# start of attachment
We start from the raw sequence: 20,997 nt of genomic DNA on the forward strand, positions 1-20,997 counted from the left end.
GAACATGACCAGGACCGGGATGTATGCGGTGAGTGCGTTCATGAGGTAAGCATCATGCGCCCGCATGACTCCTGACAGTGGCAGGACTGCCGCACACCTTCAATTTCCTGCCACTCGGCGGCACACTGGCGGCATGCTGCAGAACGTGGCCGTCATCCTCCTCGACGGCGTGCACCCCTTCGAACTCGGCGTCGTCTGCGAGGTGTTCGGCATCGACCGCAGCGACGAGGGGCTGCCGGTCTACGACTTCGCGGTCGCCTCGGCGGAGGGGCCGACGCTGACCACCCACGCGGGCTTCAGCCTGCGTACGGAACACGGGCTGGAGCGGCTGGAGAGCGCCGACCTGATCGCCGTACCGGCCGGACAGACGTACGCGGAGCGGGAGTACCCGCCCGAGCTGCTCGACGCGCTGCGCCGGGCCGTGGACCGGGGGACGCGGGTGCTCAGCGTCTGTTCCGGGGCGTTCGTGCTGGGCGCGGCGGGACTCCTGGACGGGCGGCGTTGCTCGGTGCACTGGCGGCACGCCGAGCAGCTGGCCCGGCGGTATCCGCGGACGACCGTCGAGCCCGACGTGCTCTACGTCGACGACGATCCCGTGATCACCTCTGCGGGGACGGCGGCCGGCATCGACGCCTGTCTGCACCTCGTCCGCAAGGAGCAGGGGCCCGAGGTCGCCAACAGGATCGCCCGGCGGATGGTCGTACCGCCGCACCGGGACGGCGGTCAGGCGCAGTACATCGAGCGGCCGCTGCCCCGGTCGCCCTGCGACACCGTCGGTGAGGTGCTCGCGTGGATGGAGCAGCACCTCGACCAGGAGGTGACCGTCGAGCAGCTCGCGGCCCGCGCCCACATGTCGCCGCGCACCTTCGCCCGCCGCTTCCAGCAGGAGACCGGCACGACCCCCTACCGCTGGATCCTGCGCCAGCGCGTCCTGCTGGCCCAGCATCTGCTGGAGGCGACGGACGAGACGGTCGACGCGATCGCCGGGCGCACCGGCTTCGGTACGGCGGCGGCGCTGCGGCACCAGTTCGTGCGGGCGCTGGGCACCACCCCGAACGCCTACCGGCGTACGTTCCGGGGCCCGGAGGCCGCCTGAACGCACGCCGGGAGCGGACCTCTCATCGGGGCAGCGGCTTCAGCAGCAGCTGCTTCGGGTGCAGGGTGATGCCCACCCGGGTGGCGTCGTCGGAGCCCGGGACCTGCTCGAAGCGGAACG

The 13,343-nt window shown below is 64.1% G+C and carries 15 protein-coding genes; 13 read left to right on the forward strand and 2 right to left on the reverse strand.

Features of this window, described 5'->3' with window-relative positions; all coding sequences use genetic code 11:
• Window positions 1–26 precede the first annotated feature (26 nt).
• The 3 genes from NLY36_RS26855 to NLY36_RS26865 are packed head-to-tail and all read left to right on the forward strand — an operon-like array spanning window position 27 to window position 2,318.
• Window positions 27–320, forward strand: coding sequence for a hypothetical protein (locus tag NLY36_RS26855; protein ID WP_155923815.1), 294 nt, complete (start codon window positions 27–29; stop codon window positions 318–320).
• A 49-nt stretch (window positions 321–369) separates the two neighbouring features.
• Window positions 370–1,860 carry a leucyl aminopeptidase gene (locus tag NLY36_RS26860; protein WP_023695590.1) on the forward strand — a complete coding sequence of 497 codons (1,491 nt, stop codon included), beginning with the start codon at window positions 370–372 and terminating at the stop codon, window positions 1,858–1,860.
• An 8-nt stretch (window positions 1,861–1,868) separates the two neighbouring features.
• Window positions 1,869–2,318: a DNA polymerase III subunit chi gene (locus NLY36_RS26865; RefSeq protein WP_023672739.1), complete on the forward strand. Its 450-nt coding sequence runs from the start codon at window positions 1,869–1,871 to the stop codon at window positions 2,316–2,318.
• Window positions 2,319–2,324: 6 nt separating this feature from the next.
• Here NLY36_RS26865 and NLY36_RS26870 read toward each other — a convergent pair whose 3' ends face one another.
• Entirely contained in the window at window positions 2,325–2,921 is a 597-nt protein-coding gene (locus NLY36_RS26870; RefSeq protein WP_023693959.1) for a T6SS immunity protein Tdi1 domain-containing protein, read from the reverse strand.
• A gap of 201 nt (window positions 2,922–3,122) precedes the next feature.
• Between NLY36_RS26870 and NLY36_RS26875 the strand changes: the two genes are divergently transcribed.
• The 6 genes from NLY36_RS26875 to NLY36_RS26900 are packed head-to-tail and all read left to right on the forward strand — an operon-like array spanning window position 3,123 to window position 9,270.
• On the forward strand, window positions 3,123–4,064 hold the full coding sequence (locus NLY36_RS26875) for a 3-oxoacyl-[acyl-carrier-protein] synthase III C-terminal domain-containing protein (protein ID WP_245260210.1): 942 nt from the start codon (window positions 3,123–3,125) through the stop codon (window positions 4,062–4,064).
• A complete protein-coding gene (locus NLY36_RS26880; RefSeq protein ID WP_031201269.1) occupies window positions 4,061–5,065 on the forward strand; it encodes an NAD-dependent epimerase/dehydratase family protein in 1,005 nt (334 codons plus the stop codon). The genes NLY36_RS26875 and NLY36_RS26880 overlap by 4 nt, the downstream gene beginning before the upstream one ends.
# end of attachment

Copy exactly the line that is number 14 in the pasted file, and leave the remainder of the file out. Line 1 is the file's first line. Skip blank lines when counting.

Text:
• Entirely contained in the window at window positions 2,325–2,921 is a 597-nt protein-coding gene (locus NLY36_RS26870; RefSeq protein WP_023693959.1) for a T6SS immunity protein Tdi1 domain-containing protein, read from the reverse strand.